At some point in the early 20th century, sci-fi started taking place in the future more often than not.
From there to people thinking sci-fi is about the future was just one step.
So it happens that in the silver age of sci-fi, characters had names seemingly made from a random jumble of syllables. Note however that they still always had a first name and surname, in this order, and very pronounceable in English.
The Star Trek TNG episode Ensign Ro shouldn't have been so remarkable simply for bringing up this very real cultural issue, but there you have it. The now-famous text Falsehoods Programmers Believe About Names wouldn't exist for another two decades.
It's the same with other things we used to get in sci-fi back then: bizarre fashions. Bizarre dances. What was the point? One of the things that made Star Wars remarkable was the use of real-world architecture from African countries that most people, myself included, would never have seen otherwise. Much better than everyone filming at that one university from Canada. You know which.
Funny how real cultures that exist right here on Earth often seem alien to us.
That's just it, you see: sci-fi isn't about distant worlds from the distant future, or by the same token for audiences from those distant future worlds.
Never mind that most writers (linguists excepted) likely can't begin to guess what languages we'll speak thousands of years from now. In any event, they'll resemble modern English, or Chinese, about as much as Italian resembles Latin. If you have the skills, by all means, make up a constructed language, calendar and so on. More power to you! Those are often fun.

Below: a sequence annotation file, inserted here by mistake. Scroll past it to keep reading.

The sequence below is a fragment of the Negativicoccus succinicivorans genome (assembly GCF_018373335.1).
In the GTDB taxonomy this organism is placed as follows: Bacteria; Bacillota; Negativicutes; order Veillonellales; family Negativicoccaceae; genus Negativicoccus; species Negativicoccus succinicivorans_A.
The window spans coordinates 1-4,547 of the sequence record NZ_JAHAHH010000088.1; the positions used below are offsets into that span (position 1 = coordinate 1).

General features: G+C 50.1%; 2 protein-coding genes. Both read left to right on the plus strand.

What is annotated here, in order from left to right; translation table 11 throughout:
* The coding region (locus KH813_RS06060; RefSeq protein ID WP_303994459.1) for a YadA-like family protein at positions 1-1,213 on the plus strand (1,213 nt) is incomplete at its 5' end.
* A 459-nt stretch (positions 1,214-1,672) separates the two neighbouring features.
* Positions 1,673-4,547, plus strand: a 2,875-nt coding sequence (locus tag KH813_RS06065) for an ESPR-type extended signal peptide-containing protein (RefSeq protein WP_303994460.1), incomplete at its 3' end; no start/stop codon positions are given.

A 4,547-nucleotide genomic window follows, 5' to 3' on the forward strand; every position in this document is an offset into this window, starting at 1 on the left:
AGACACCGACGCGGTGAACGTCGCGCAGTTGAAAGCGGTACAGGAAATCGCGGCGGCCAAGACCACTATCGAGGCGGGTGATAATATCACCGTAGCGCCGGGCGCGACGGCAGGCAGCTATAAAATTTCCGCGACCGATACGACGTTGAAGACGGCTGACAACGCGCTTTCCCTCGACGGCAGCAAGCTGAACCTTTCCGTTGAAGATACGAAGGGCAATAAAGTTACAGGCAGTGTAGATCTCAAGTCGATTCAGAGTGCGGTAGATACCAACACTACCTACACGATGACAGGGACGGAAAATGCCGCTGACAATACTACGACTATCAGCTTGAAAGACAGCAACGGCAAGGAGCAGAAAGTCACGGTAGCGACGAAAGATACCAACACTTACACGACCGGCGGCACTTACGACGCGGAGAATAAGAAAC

Otherwise, you're better off using what TVTropes calls the Translation Convention: simply using English, French, German or what have you as stand-ins for the different languages people speak out there in their era. It's not fool-proof: I tumbled all the way into Unfortunate Implications territory once, and made a friend very sad. But for the most part, it helps me get the point across.
No, it's not Space Christianity, it's whatever equivalent might exist by the time icons of the Virgin Mary will be as mysterious to historians as frescoes of Minoan bull games are nowadays.
No, it's not Fantasy Ukraine. I couldn't even imagine the ongoing crisis three years and a half ago. But such is the curse of the writer.
Some readers don't like it. Guess it's too on-the-nose sometimes. And maybe I should be more daring. Embrace escapism.
It's a deal then. But in the mean time, the Translation Convention is a handy tool. It offers good starting points, if nothing else. Keeps me grounded, too.
Dreams are nice. Remembering them when you wake up is even better.